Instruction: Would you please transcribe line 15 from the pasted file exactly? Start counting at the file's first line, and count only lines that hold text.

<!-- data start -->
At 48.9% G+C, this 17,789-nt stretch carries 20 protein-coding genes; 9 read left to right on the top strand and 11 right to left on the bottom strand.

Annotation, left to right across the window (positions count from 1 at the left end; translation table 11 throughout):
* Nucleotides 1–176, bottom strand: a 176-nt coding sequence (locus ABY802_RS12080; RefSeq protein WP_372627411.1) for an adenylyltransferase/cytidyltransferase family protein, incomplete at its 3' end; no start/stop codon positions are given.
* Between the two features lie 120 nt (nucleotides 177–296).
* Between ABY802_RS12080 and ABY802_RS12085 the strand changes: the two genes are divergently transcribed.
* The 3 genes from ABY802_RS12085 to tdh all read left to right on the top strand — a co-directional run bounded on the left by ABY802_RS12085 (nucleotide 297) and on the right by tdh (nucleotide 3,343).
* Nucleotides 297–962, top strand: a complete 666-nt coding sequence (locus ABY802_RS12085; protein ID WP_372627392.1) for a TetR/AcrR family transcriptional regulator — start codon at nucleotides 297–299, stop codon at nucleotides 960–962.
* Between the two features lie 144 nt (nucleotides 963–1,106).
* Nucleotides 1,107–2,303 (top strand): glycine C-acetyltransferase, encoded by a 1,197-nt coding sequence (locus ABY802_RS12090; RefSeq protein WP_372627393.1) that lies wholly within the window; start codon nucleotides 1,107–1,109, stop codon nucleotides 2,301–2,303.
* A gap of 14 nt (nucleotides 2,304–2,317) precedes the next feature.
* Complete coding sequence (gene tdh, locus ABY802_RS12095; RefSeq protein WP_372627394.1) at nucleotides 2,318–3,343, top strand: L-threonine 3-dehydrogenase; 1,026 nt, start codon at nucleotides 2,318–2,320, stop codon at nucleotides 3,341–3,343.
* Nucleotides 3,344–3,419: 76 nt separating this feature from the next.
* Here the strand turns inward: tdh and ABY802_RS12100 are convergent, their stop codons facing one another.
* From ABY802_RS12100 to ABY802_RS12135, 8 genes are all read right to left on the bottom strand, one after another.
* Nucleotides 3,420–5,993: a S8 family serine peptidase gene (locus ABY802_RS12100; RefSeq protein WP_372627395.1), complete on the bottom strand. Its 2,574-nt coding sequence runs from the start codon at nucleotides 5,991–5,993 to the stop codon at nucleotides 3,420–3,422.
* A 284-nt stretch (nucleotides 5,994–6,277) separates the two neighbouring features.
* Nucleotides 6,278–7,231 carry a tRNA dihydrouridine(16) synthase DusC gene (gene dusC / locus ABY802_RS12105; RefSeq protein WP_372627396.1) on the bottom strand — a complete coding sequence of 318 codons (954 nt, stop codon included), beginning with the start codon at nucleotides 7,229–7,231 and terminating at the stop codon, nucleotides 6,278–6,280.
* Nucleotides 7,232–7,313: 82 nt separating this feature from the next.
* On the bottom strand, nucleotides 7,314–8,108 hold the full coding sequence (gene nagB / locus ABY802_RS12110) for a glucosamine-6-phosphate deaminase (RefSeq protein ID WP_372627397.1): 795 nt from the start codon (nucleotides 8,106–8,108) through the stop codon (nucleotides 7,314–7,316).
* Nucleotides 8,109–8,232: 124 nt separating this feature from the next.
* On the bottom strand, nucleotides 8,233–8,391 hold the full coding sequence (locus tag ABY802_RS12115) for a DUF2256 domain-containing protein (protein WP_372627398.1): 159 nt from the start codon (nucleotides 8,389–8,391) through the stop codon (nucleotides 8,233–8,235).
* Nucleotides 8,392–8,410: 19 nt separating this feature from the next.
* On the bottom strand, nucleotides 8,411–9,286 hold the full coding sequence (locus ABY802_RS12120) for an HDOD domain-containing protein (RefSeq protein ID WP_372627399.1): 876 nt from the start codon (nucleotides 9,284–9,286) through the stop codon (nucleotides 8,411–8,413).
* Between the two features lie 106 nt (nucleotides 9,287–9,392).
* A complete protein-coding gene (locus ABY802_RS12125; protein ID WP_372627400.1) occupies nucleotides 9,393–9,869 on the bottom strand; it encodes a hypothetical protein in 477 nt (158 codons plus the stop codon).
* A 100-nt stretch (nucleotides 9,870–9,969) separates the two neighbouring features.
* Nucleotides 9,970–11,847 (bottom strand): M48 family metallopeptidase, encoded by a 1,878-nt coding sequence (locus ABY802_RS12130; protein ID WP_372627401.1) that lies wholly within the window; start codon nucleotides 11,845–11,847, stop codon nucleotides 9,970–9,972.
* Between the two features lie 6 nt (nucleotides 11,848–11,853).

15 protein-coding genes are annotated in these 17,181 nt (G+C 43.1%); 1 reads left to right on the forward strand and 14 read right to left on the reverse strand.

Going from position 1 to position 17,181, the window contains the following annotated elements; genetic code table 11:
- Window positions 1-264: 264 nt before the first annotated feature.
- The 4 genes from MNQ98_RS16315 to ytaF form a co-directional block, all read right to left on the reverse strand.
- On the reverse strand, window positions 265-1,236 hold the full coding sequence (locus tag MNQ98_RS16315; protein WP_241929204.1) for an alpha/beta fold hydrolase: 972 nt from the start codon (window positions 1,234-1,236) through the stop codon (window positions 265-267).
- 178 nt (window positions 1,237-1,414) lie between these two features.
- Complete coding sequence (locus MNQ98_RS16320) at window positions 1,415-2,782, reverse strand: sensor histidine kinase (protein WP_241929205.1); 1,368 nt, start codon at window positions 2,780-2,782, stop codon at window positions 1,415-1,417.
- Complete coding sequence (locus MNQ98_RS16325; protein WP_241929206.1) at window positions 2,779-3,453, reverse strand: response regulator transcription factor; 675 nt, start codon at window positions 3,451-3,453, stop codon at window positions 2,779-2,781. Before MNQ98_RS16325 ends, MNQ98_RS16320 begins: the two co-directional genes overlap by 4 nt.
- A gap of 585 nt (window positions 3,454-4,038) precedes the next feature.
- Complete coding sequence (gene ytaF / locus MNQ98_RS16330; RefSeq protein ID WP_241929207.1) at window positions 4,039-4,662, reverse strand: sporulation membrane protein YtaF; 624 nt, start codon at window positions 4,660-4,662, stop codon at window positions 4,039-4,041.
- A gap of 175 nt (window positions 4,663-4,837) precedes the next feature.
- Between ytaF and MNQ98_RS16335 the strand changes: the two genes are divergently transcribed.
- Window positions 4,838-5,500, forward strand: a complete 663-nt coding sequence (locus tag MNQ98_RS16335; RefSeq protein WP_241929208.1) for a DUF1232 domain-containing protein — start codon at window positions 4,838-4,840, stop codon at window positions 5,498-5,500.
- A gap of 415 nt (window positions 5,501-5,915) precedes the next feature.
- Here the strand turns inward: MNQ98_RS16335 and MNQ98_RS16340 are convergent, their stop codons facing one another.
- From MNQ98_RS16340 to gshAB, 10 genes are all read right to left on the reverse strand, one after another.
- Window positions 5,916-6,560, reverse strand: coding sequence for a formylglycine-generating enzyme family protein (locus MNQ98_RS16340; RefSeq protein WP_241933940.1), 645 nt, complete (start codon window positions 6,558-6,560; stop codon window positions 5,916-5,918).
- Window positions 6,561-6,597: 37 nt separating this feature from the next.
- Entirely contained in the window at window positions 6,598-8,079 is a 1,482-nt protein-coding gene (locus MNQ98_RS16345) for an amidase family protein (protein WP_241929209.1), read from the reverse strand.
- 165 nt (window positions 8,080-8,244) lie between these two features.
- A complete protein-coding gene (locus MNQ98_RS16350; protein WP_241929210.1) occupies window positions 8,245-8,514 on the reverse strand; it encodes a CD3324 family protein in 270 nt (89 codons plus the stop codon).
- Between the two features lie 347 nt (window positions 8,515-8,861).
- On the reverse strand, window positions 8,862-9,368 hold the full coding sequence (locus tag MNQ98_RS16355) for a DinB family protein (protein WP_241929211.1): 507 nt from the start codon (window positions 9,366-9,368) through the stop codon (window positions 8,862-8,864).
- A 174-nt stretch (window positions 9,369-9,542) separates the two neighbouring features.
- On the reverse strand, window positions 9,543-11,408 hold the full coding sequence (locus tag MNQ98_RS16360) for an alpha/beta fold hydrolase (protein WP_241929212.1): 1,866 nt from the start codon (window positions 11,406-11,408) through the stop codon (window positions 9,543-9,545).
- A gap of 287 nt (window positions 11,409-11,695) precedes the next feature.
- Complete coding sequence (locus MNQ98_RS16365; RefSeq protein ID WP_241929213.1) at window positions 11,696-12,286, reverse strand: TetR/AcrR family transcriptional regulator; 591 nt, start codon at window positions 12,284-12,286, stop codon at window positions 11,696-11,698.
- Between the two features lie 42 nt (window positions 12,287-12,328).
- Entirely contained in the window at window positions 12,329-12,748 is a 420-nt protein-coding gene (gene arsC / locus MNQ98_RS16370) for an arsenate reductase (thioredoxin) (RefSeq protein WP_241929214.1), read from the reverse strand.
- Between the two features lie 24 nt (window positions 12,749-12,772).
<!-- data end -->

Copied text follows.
* Nucleotides 3,420–5,993: a S8 family serine peptidase gene (locus ABY802_RS12100; RefSeq protein WP_372627395.1), complete on the bottom strand. Its 2,574-nt coding sequence runs from the start codon at nucleotides 5,991–5,993 to the stop codon at nucleotides 3,420–3,422.